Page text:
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Eukaryotic cells

Eukaryotic cells definition

(n., variant: eucaryotic cells)
Eukaryotic cells definition: cells of or derived from eukaryote characterized by having a distinct, membrane-bound nucleus

Eukaryotic Cells Definition

What is a eukaryotic cell? The term “cell” is a common word in biology, anatomy, and medical science. It is the basic unit of life. All living things are made up of at least one cell. In fact, they can be grouped according to the number of cells that make up an individual. Unicellular organisms are composed of a single cell whereas multicellular organisms consist of multiple cells organized into biological tissues, organs, and systems. Organisms may also be classified as prokaryotes or eukaryotes. Prokaryotes are organisms whose cell lacks a “true nucleus”. Examples of prokaryotes are domain Eubacteria (true bacteria) and domain Archaea. Their genetic material is located in a cytoplasmic region referred to as nucleoid. By contrast, eukaryotes are organisms made up of cells that contain a well-defined nucleus. They include protozoans, algae, fungi, plants, and animals. Thus, eukaryotic cells refer to the cells of or derived from eukaryote characterized by having a distinct, membrane-bound nucleus.

Etymology: The word eukaryote came from the Greek “eu”, meaning “good”, “well”, “true” and “karuon”, meaning nut.
Variant: eucaryotic cells.
Compare: prokaryotic cell.

Eukaryotic Cells Structure and Functions

The presence of a nucleus is one of the distinctive characteristics of eukaryotic cells. The nucleus is a large organelle that is often the most prominent structure inside the eukaryotic cell. See the eukaryotic cell diagram picture below. Not all cells of a eukaryote contain a nucleus. For example, mammalian red blood cells lose their nucleus at maturity to increase their affinity for respiratory gases. Eukaryotic cells that lack nucleus are described as “anucleate” as opposed to the nucleated cells that have a nucleus. In eukaryotic cells, the nucleus acts as the command center. (Ref.1) It contains the chromosomes that bear most of the genes (nuclear DNA) of a eukaryote. The genetic code in the nuclear DNA is used by the cell for regulating its growth, differentiation, homeostasis, reproduction, heredity, and death.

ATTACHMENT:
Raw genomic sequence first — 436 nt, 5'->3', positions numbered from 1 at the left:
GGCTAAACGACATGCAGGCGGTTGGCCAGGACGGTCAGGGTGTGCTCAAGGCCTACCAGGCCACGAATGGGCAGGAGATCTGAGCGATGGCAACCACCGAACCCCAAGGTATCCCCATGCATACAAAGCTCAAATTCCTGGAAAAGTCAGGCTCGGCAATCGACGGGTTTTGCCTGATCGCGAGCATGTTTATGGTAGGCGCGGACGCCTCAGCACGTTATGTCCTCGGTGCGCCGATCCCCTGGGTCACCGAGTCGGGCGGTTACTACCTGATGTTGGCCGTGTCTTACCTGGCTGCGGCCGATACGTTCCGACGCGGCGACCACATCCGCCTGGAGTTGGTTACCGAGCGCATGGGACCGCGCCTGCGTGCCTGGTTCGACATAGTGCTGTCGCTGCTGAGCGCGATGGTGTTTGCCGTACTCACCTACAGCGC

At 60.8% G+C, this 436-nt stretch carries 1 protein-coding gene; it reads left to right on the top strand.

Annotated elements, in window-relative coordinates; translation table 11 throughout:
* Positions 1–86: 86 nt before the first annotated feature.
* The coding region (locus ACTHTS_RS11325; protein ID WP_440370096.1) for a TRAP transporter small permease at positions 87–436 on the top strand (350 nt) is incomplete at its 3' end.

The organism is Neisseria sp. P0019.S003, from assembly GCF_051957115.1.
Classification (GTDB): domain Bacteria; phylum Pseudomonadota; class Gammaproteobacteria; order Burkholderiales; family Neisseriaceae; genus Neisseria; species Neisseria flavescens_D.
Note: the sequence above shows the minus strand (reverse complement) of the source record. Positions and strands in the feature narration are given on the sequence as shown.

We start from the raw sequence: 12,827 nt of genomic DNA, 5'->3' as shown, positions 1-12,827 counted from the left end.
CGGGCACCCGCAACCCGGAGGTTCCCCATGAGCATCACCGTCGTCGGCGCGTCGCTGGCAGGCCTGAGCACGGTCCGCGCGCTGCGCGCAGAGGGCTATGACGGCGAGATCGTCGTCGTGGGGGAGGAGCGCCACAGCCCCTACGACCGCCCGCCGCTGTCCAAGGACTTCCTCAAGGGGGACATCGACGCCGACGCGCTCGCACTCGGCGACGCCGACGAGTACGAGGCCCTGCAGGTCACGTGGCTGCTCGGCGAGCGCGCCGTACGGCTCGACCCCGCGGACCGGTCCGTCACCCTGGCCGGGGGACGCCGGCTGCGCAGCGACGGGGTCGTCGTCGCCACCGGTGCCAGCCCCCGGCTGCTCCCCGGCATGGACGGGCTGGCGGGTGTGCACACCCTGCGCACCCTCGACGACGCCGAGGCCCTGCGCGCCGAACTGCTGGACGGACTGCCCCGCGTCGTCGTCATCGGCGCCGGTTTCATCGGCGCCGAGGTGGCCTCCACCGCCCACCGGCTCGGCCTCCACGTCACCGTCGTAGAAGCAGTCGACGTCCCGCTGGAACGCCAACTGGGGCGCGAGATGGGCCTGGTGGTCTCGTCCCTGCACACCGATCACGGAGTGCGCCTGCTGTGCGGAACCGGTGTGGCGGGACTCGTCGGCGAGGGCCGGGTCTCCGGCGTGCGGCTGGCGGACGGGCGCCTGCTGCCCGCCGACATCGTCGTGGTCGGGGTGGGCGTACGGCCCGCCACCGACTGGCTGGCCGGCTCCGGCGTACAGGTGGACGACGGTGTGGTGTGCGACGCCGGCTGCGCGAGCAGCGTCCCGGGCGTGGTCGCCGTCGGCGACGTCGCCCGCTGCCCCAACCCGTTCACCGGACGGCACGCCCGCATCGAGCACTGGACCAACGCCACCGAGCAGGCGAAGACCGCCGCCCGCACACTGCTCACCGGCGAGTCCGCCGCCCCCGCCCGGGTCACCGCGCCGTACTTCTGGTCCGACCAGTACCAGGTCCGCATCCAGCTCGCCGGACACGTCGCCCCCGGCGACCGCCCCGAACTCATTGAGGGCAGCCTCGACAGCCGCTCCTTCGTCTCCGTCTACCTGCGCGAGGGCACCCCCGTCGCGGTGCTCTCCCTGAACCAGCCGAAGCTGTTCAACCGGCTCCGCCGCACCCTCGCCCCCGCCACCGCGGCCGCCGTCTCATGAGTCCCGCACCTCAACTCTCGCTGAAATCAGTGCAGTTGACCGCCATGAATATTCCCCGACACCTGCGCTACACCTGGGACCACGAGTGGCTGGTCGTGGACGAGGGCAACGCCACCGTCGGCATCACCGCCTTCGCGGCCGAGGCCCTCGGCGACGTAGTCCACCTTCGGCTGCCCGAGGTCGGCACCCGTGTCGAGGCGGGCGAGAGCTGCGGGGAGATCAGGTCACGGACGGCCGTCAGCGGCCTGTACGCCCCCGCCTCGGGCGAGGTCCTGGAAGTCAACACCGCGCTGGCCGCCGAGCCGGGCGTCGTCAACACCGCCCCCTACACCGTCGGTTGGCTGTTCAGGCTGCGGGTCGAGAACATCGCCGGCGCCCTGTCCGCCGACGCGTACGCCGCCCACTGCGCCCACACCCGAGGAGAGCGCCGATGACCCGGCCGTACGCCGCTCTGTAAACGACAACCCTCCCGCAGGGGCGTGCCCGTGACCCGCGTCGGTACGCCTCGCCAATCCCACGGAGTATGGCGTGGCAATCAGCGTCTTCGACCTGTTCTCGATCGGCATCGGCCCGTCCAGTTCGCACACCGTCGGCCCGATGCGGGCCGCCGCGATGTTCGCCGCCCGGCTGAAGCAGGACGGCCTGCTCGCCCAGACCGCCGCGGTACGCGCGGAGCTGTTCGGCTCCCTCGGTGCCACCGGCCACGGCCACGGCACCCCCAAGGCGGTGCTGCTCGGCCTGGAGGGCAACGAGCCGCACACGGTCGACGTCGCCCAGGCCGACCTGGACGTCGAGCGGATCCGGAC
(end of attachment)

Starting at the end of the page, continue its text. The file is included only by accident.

The genetic material plus the other components of the nucleus are enclosed by a nuclear envelope. This envelope is a double lipid layer that separates the nuclear contents from the cytoplasm. Nevertheless, it is perforated with holes so that certain molecules have a way to move to and fro. mRNA, for instance, leaves the nucleus after copying the genetic code from the nuclear DNA and brings it to the ribosome attached to the endoplasmic reticulum for protein translation. The ribosomes are not exclusive to eukaryotic cells. Prokaryotic cells also have them. However, the ribosomes in eukaryotic cells, i.e. 80S, are larger than those in prokaryotes, i.e. 70S. (Ref.2)

Apart from the nucleus, other sub-cellular components present in eukaryotic cells are as follows: (click each link for detailed description, specific function, and other essential facts)

The endoplasmic reticulum is associated with biomolecular synthesis, carbohydrate metabolism, and drug detoxification. The Golgi apparatus is involved in glycosylation, packaging of molecules for secretion, transporting of lipids within the cell, and giving rise to lysosomes. (Ref.3) The mitochondrion (plural: mitochondria) supplies the cell with biochemical energy (ATP). The plastids are involved in the manufacturing and storing of food. Chloroplasts are an example of a plastid. They contain chlorophylls (green pigments) that are involved in photosynthesis. The lysosomes digest, remove, and recycle worn-out subcellular components. The cytoskeleton is responsible for maintaining cell shape. The vacuoles are for intracellular secretion, excretion, storage, and digestion. Endosomes, in turn, are involved in the endocytotic membrane transport pathway. The cytosol, which is the aqueous portion of the cytoplasm, consists of water, organic molecules (proteins, carbohydrates, lipids, etc.), and ions (primarily, potassium, sodium, chloride, bicarbonate, etc.).